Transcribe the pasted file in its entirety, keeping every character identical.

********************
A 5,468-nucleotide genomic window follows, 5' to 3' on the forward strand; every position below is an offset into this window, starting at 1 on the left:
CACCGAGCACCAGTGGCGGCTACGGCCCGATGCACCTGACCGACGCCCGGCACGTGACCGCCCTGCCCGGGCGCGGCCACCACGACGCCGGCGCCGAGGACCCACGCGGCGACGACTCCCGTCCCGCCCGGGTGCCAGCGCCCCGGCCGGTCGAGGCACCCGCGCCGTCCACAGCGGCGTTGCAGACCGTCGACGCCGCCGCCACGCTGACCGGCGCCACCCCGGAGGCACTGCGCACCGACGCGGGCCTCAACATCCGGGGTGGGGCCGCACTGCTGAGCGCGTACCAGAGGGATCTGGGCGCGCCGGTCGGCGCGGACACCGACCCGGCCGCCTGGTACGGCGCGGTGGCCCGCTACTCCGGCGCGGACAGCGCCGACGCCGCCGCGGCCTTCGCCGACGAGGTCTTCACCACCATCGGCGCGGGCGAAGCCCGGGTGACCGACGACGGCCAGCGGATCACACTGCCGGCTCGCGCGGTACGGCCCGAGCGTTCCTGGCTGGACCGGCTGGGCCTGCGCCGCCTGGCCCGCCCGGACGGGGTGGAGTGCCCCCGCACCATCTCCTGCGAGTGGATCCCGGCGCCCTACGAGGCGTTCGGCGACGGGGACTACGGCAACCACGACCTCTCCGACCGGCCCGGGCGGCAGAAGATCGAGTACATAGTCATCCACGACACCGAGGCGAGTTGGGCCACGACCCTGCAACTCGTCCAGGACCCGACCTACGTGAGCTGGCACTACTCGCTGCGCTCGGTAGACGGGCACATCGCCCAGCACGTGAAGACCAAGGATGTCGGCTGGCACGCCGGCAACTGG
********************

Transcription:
A 5,468-nucleotide genomic window follows, 5' to 3' on the forward strand; every position below is an offset into this window, starting at 1 on the left:
CACCGAGCACCAGTGGCGGCTACGGCCCGATGCACCTGACCGACGCCCGGCACGTGACCGCCCTGCCCGGGCGCGGCCACCACGACGCCGGCGCCGAGGACCCACGCGGCGACGACTCCCGTCCCGCCCGGGTGCCAGCGCCCCGGCCGGTCGAGGCACCCGCGCCGTCCACAGCGGCGTTGCAGACCGTCGACGCCGCCGCCACGCTGACCGGCGCCACCCCGGAGGCACTGCGCACCGACGCGGGCCTCAACATCCGGGGTGGGGCCGCACTGCTGAGCGCGTACCAGAGGGATCTGGGCGCGCCGGTCGGCGCGGACACCGACCCGGCCGCCTGGTACGGCGCGGTGGCCCGCTACTCCGGCGCGGACAGCGCCGACGCCGCCGCGGCCTTCGCCGACGAGGTCTTCACCACCATCGGCGCGGGCGAAGCCCGGGTGACCGACGACGGCCAGCGGATCACACTGCCGGCTCGCGCGGTACGGCCCGAGCGTTCCTGGCTGGACCGGCTGGGCCTGCGCCGCCTGGCCCGCCCGGACGGGGTGGAGTGCCCCCGCACCATCTCCTGCGAGTGGATCCCGGCGCCCTACGAGGCGTTCGGCGACGGGGACTACGGCAACCACGACCTCTCCGACCGGCCCGGGCGGCAGAAGATCGAGTACATAGTCATCCACGACACCGAGGCGAGTTGGGCCACGACCCTGCAACTCGTCCAGGACCCGACCTACGTGAGCTGGCACTACTCGCTGCGCTCGGTAGACGGGCACATCGCCCAGCACGTGAAGACCAAGGATGTCGGCTGGCACGCCGGCAACTGG